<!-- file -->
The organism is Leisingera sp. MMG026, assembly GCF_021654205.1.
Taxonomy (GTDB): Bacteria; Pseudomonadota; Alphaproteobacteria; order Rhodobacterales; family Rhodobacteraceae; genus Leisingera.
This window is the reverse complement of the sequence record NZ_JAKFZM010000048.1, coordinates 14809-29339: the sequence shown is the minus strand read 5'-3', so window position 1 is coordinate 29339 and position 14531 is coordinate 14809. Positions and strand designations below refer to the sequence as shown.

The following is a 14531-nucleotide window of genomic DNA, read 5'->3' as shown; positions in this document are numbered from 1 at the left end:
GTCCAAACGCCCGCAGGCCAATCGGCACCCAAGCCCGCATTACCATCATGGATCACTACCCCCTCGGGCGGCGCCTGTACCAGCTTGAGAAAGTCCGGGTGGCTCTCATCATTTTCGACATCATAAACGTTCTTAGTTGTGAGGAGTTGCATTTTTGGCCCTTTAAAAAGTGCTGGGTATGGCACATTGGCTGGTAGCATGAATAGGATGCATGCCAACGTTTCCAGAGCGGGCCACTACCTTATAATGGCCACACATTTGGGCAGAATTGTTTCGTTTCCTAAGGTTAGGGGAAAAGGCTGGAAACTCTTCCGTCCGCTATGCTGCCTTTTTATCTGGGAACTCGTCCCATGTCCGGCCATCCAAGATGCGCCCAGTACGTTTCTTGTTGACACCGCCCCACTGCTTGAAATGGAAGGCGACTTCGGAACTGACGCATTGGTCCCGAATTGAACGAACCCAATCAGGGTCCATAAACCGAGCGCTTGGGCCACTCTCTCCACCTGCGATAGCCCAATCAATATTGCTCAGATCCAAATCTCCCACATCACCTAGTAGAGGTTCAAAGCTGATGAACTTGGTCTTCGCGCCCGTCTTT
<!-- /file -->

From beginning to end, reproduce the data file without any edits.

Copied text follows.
The organism is Leisingera sp. MMG026, assembly GCF_021654205.1.
Taxonomy (GTDB): Bacteria; Pseudomonadota; Alphaproteobacteria; order Rhodobacterales; family Rhodobacteraceae; genus Leisingera.
This window is the reverse complement of the sequence record NZ_JAKFZM010000048.1, coordinates 14809-29339: the sequence shown is the minus strand read 5'-3', so window position 1 is coordinate 29339 and position 14531 is coordinate 14809. Positions and strand designations below refer to the sequence as shown.

The following is a 14531-nucleotide window of genomic DNA, read 5'->3' as shown; positions in this document are numbered from 1 at the left end:
GTCCAAACGCCCGCAGGCCAATCGGCACCCAAGCCCGCATTACCATCATGGATCACTACCCCCTCGGGCGGCGCCTGTACCAGCTTGAGAAAGTCCGGGTGGCTCTCATCATTTTCGACATCATAAACGTTCTTAGTTGTGAGGAGTTGCATTTTTGGCCCTTTAAAAAGTGCTGGGTATGGCACATTGGCTGGTAGCATGAATAGGATGCATGCCAACGTTTCCAGAGCGGGCCACTACCTTATAATGGCCACACATTTGGGCAGAATTGTTTCGTTTCCTAAGGTTAGGGGAAAAGGCTGGAAACTCTTCCGTCCGCTATGCTGCCTTTTTATCTGGGAACTCGTCCCATGTCCGGCCATCCAAGATGCGCCCAGTACGTTTCTTGTTGACACCGCCCCACTGCTTGAAATGGAAGGCGACTTCGGAACTGACGCATTGGTCCCGAATTGAACGAACCCAATCAGGGTCCATAAACCGAGCGCTTGGGCCACTCTCTCCACCTGCGATAGCCCAATCAATATTGCTCAGATCCAAATCTCCCACATCACCTAGTAGAGGTTCAAAGCTGATGAACTTGGTCTTCGCGCCCGTCTTT